However, besides the opportunities, Vietnam faced many challenges because of the 'war syndrome' between Vietnam and the US still remained and was unable to go away in a day or two. In addition, to negotiate a trade agreement with the US, there were provisions that Vietnam had to consider carefully, or even change laws to meet US requirements. Both countries still had to deal with the aftermath of the war, such as finding missing people, mixed-blood children, people in re-education camps.
Therefore, during my first days as a Vietnamese Ambassador to the United States, one of my main tasks was to change the public opinion and thoughts of the American people about Vietnam, and gradually eliminate 'Vietnam syndrome'. At that time, I was active in many places, through many activities of sending messages of peace, co-operation, innovation and international integration of Vietnam.
In August 1995, Deputy Minister of Foreign Affairs Le Mai assigned me the mission to come to Orange County, California, the US, to meet and talk to the people here about the situation of Vietnam about the Vietnam-US relationship, thereby verifying public opinion and news in this locality.
This was not only a difficult and sensitive mission but also requires wit and bravery when coming to speak in front of more than 500 people with different perspectives about Vietnam, about the relationship between the two countries. I determined that I had to really try my best to get the job done; conveying Vietnam’s peace message to everyone. And when I did my job well, from debating, noisy reactions, and even objections, people there finally turned to ask questions and have constructive and kind discussions.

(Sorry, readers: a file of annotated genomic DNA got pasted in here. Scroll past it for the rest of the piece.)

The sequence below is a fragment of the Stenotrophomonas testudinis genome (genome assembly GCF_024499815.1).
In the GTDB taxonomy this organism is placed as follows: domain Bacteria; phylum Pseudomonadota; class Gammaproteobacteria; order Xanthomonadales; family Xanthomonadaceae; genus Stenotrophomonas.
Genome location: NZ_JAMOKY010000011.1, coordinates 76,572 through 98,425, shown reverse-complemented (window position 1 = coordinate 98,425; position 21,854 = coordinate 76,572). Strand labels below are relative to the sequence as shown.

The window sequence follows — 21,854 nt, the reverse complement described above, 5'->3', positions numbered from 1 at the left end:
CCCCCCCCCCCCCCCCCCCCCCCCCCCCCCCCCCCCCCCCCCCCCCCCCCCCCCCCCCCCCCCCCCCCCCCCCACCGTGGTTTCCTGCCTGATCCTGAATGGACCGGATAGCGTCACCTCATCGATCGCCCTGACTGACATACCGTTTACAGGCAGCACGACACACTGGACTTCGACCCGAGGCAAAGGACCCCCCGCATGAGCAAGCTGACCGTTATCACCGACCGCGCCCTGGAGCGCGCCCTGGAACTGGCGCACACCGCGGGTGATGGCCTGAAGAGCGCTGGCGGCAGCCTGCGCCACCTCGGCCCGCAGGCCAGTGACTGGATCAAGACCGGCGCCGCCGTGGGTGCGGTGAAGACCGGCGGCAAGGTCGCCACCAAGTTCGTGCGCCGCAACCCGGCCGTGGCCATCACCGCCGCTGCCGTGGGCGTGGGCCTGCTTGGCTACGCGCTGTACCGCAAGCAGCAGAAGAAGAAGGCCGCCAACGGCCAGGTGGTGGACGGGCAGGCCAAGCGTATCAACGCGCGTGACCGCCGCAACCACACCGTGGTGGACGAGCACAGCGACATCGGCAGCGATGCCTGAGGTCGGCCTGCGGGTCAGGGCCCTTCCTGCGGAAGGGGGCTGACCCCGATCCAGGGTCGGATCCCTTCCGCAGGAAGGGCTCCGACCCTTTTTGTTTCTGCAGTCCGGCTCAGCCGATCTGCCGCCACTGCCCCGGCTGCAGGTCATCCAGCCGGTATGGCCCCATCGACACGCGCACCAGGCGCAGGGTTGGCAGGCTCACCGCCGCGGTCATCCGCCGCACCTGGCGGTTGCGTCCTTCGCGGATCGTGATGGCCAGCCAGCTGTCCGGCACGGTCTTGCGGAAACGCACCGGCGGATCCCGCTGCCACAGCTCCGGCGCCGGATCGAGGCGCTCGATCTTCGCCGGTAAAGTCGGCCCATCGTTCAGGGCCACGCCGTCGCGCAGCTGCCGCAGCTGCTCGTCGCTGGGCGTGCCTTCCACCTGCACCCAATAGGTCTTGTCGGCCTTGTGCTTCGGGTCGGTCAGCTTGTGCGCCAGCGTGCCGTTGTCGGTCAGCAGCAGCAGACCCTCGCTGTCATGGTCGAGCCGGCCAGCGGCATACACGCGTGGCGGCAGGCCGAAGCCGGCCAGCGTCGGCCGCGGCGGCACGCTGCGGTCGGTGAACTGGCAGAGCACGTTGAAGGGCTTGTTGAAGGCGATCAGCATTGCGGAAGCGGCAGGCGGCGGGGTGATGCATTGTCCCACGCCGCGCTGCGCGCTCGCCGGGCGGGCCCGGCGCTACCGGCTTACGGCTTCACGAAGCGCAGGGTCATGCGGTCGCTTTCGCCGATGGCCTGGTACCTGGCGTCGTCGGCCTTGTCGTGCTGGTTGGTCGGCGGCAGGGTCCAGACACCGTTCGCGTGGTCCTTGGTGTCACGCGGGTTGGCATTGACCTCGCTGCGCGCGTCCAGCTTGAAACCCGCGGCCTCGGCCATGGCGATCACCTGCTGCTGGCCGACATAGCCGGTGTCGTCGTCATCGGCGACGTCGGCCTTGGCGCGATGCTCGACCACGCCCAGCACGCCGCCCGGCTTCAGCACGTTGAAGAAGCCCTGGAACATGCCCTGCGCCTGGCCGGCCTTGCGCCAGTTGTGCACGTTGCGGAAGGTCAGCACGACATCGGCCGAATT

How do you assess the development of Vietnam-US relations at present compared to 25 years ago?
It’s totally different. In the economic field, in 1994, bilateral trade reached a modest figure of about US$400 million, in 2019 it reached nearly US$70 billion, an increase of more than 130 times.
In recent years, trade relations between Vietnam and the US have begun to take off. Vietnam has continuously experienced a trade surplus and the US has become Vietnam’s largest export market.
Clearly, the trust between the people and senior leaders of the two countries has been significantly improved, which can be seen through high-level visits between the two countries.
Therefore, I believe that in the future, relations between the two countries will develop very well. In particular, Vietnam the US established a comprehensive partnership in 2013, strengthening and expanding co-operation in all fields, from politics, diplomacy, economics, investment, to defence, security, culture, education, science and technology, overcoming war. In addition to co-operation and rapid development in recent years, the two countries share the goal of peace, stability and development in Southeast Asia in particular and the world in general. I believe this goal in the future will continue to be maintained and developed.
Currently, Vietnam’s priority issues are economic development, science-technology and access to the US market, especially high technology development. I would like to emphasise the priority of Vietnam-US economic co-operation in developing high-tech fields such as renewable energy, clean and sustainable energy, smart city development, and high-tech agriculture, high-tech industry. However, Vietnam needs to overcome obstacles to attract US investment in this area, especially paying special attention to overcoming the limitations of the law.
Similarly, the US wants to join Vietnam in maintaining peace, stability and order in Southeast Asia and Asia-Pacific. Therefore, the relationship between Vietnam and the US will continue to develop.